Table stitching : a solution to a common problem

In this text, I will explain the problem that the sea turtle researchers at Osa Conservation asked me to solve. It turns out that they have a data problem that I am sure many other researchers and organizations have. The solution is a database tool to stitch data from multiple tables together, while addressing differences in formatting of the data, and while keeping track and documenting all modifications and calculations in metadata output files.

What is the problem?

In short, the problem is that you may have multiple tables with data about the same thing, but differently structured, and then you want to bring it all together in one table.

An demonstration of the problem with fake data. (Click image to enlarge)

The sting of the issue sits in the part ‘differently structured’. This could mean a number of things, including (but certainly not limited to) the following. Some are illustrated in the image above.

  1. It could mean that the order of the columns is different. Someone may have changed it because it was handier at some point.
  2. It could mean that the names of the columns do not match between different files anymore. For example, ‘date’ becomes ‘date of purchase’.
  3. It could mean that the format of the data differs. For programmers, a notorious case is how dates can be differently formatted.
  4. It could mean that even though the names of the columns are the same, the meaning is different. For example ‘date’ could mean the date of an event in one file, and date on which the data was entered in another. This one is particularly difficult to spot if you only have the data but no description ( no metadata ) of it.
  5. Another problem could be that the unit of what is measured changes. Say from meters to yards, from Deutschmark to Euro, and so on. Yes, it should be mentioned in the column header, but is it?
  6. Similarly, coding system may change. Instead of the first names of the researchers, acronyms may be used. Or instead of yes/no, it could be yes/no/maybe/no-data.
  7. Finally, it could be that data is entered outside the area where you would expect it, meaning in columns without a heading or in rows far below where a block of rows ends. This could be accidental scrap data or intentional additions of for example summary data.

Some of these problems can not be solved unless you have additional information. If the header of a column only says ‘Date’ and you need to know if that is, say, the date of departure or the date of arrival, the data itself is not likely to tell you. In the remainder of this text, those types of problems are ignored because also a database tool will not provide the answer. You will have to do historical research or interview someone, or so.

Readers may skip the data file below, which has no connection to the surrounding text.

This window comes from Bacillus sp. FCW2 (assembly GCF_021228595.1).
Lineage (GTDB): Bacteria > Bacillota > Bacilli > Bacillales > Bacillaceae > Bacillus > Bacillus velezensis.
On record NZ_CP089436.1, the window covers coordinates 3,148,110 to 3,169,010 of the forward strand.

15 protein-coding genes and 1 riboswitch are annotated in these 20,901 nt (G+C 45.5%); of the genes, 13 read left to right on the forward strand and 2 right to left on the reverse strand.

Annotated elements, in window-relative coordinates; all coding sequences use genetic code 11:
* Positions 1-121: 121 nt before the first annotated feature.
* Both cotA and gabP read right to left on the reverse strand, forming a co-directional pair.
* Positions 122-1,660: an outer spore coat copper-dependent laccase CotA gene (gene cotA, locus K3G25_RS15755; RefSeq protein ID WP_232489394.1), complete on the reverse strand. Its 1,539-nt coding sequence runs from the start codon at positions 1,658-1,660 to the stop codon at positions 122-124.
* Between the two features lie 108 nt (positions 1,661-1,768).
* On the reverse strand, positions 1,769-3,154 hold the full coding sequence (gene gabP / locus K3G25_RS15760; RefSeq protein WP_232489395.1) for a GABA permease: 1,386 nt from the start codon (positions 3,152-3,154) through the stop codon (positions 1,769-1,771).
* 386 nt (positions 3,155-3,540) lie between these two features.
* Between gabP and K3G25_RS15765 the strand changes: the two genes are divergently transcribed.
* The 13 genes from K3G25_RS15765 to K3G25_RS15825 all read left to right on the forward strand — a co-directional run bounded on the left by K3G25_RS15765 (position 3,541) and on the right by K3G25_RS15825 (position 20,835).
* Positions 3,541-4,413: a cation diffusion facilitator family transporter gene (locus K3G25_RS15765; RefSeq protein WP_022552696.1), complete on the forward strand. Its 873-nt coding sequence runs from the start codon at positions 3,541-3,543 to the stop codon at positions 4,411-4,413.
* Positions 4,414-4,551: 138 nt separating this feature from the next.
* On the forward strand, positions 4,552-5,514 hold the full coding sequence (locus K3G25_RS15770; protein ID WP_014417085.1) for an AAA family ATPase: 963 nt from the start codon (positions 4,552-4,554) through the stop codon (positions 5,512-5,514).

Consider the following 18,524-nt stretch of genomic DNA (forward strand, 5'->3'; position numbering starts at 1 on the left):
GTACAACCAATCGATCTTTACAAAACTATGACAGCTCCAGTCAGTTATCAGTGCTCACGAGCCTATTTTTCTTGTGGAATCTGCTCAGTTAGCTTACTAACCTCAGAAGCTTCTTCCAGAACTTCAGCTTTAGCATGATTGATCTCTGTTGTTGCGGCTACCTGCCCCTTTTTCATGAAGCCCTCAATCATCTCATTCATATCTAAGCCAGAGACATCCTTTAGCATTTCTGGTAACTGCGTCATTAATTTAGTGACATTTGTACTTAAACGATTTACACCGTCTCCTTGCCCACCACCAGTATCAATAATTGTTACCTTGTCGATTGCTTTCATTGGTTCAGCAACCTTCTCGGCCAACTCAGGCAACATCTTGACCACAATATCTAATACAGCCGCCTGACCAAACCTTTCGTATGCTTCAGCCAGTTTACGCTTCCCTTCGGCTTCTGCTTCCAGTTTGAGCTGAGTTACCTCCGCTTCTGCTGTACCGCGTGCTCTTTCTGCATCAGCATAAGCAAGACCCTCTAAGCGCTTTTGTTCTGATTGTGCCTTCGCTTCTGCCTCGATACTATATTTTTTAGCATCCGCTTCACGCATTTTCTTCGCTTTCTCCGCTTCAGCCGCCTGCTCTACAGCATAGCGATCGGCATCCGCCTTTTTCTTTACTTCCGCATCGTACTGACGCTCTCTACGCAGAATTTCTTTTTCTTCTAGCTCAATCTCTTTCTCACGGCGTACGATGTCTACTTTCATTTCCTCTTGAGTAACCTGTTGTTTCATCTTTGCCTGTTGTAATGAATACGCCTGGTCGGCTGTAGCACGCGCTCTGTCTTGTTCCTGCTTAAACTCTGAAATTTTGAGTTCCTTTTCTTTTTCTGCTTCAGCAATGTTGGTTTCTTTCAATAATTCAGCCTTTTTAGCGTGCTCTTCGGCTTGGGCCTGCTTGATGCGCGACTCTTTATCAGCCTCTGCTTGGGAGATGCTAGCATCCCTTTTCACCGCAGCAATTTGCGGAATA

Another type of challenge that the database can not solve is that the table is not actually a table, but a spreadsheet designed as a repetition of forms. See the two images that explain the difference.

So, setting aside those types of issues, each of the remaining ones from the list is not that difficult to solve, but of course, if left unchecked changes may accumulate over time so that the first version of a file would not recognize the last. This is probably how you ended up with this problem.

Can this problem be solved manually?

How you would solve this if you only had manual labor, the spreadsheet software and the files? Well, it is possible, but it may not be very effective or efficient, as I will discuss in this section.

Each of the problems listed above has its own particular solution. For example, if the order of the columns is not the same, you need to reorder them (by dragging or copy-pasting) in a uniform way before copy-pasting them all into one file. If the formatting of a date differs between rows or tables, they need to be harmonized with the formatting and calculation functions that are available in the spreadsheet software. And so on. Every problem simply needs to be addressed one-by-one. In my view, with patience, systematic checking and conscientious work, this way, you can disentangle the biggest ‘data spaghetti’ imaginable.

It has a couple of downsides though. First of all you need to have the right mindset for this kind of work. Patience is not in everybody’s dictionary. Systematic working is also not always a given and precise working is also not easy. Basically, it is a tedious job.

Secondly, if the set of files, or the number of columns in them is big, in practice, it will take a lot of tedious work. Even if you have the right mindset for it, you will have problems keeping up the required level of focus in the face of work interruptions, potential bad nights of sleep, work pressure and so on. Did you indeed check the format of column BC in file 29? Or did you stop at BE before going for a lunch break?